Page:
Hudson Swafford was once involved in one of the weirdest rulings you’ll ever see
Hudson Swafford secured his second career PGA Tour win yesterday, holing a six-foot putt on the final green to take the Corales Puntacana Championship title. The win came without too much drama, save for a few untimely back-nine bogeys, which is always a relief.
There were no strokes of bad luck, late barrages of birdies or wacky rules scenarios. But if there had been any such rules oddities, there’s little chance it could’ve been wackier than the one Swafford found himself in on the Korn Ferry Tour (then Web.com Tour) in 2013.
In the final round of the Nationwide Children’s Hospital Championship, Swafford was taking practice swings in the fairway behind his ball. On one swing, the divot he took flew up and hit his ball, moving it down the fairway. It’s a clip that’s by now gone viral, but in case you haven’t seen it, check out the video below.
You might be asking, with such a bizarre situation, is there a ruling for this? The answer is yes, and it’s covered under Rule 15.1. Under the rule, players are allowed to move loose impediments anywhere on the course. However, if in the removal of a loose impediment the balls moves, the player incurs a one-stroke penalty.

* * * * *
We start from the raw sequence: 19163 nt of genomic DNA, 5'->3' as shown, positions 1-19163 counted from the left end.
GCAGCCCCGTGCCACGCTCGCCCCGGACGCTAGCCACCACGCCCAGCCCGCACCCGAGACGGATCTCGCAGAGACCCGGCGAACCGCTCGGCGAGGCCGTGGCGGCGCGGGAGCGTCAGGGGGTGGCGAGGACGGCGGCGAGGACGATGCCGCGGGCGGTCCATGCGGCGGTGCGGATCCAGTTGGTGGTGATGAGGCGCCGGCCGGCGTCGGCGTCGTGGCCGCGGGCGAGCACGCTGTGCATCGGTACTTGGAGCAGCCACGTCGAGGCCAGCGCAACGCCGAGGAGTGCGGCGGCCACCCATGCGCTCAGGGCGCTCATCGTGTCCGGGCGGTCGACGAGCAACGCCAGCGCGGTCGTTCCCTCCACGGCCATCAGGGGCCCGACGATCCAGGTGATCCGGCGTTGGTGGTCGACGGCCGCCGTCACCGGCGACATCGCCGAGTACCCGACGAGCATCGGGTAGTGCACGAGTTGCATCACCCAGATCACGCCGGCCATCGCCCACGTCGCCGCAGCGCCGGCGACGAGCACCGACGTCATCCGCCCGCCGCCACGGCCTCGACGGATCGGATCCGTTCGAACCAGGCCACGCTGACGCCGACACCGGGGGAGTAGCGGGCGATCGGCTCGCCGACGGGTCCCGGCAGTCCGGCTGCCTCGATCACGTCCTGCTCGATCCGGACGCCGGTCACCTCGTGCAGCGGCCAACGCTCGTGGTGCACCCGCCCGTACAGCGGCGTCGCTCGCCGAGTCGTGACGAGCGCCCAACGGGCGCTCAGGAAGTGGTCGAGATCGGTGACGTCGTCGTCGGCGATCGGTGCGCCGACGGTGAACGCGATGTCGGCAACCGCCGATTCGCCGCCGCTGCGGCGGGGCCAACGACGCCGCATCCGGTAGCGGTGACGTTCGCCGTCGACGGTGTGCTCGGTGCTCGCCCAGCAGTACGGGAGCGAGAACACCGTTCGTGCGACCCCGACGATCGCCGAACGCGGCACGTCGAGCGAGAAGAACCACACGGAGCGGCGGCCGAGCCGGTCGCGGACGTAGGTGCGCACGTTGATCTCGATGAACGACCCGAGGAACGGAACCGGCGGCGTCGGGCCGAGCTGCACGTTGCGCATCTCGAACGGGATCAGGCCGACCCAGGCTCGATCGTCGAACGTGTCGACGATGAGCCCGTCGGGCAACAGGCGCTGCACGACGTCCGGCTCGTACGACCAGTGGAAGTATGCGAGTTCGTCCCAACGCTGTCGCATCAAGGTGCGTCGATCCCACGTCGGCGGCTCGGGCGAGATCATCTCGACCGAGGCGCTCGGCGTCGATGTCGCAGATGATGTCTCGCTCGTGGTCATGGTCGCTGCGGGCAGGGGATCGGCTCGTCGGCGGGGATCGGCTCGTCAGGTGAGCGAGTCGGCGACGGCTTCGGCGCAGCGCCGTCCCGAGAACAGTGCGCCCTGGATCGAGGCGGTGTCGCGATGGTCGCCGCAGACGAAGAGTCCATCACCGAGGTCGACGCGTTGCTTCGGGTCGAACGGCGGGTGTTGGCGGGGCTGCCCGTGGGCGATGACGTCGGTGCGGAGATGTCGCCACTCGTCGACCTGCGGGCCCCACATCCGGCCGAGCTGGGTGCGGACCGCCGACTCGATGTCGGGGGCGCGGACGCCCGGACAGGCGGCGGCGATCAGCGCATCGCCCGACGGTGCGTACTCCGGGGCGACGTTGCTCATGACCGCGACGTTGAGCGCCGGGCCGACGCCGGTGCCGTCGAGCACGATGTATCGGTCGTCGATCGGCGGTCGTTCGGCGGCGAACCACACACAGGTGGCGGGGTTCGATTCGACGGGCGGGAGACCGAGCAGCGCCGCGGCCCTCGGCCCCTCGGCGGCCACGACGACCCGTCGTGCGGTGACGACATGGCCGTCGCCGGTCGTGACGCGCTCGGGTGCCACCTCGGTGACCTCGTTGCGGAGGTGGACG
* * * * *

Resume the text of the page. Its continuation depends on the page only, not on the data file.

Taking a divot might not seem like a traditional application of the loose impediment rule, but once the divot is free from the earth, it is considered a loose impediment. The Rules of Golf define a loose impediment as “any unattached natural object such as stones, loose grass, leaves, branches and sticks,” among other things.
So once Swafford took the divot, it was a loose impediment that he was deemed to have moved. Because of this, he was hit with a one-stroke penalty. Oddly enough, the day before Swafford’s snafu, Justin Rose was involved in a similar predicament on the PGA Tour. Talk about a wild coincidence.